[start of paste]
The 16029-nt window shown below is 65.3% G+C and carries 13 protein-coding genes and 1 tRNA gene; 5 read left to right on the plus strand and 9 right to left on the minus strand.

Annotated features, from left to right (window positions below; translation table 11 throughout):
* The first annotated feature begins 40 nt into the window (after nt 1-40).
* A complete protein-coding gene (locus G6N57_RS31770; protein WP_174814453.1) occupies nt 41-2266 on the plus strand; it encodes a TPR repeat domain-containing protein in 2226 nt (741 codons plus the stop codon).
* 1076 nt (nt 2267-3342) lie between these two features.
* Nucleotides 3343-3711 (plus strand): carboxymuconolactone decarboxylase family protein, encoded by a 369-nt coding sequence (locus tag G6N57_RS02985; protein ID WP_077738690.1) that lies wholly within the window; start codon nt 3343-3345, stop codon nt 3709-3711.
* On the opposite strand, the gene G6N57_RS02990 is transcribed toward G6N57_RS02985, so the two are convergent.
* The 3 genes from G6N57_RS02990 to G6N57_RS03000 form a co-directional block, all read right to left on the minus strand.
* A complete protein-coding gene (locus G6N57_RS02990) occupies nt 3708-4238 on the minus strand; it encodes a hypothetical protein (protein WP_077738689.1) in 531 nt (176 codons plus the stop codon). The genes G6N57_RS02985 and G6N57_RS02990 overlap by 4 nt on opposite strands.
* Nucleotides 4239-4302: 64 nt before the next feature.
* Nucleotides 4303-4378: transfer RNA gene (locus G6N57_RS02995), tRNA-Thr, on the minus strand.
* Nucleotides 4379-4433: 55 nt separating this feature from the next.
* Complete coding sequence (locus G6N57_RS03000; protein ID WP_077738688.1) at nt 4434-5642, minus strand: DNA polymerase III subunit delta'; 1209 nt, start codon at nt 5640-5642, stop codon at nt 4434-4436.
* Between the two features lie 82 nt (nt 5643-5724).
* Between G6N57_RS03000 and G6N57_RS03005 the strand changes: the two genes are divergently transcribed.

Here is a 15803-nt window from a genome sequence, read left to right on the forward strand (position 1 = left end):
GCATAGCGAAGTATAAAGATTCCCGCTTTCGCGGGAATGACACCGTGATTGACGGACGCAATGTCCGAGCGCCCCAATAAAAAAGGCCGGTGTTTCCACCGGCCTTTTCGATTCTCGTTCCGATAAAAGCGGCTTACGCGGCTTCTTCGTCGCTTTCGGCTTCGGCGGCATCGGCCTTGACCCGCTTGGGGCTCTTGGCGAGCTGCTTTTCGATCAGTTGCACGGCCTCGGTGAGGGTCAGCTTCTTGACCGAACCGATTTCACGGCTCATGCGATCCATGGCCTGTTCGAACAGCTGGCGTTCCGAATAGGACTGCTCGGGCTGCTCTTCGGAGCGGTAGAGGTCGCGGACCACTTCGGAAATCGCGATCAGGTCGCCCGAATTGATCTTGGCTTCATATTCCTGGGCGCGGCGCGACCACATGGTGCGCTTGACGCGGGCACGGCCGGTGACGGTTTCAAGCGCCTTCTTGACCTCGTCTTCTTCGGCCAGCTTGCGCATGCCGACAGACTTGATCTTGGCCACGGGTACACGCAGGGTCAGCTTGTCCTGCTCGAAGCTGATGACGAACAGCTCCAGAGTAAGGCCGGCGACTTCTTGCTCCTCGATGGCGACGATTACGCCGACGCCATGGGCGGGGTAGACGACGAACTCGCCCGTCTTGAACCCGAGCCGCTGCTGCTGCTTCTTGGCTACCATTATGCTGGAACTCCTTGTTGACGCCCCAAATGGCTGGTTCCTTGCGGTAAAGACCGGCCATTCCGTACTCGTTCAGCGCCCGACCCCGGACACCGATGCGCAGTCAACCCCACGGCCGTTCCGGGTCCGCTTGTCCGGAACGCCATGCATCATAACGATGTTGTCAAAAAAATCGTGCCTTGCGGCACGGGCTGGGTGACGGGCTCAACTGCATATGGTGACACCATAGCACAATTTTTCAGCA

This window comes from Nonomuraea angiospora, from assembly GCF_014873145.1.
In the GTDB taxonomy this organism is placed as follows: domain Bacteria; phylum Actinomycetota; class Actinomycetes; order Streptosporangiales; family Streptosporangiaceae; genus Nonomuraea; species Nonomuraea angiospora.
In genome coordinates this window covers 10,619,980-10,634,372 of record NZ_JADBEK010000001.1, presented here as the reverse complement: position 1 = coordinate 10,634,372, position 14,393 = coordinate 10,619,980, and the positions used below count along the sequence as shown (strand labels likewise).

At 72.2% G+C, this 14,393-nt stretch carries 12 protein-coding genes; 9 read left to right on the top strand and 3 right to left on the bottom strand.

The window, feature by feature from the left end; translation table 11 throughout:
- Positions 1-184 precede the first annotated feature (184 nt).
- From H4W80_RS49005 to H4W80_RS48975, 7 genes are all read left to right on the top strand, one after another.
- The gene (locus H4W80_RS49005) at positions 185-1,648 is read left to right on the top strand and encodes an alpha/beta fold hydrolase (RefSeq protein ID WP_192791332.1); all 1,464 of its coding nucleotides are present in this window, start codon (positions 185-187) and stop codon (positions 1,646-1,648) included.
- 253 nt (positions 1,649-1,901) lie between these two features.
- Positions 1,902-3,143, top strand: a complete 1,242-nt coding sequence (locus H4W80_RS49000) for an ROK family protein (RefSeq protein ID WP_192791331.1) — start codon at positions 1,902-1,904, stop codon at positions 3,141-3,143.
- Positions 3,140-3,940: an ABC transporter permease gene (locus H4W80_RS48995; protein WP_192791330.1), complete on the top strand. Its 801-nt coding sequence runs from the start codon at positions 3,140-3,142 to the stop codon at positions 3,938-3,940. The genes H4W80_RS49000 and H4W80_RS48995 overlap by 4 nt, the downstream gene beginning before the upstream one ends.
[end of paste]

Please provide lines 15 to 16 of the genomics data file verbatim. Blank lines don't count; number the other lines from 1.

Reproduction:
* Between G6N57_RS03000 and G6N57_RS03005 the strand changes: the two genes are divergently transcribed.

Here is a 15803-nt window from a genome sequence, read left to right on the forward strand (position 1 = left end):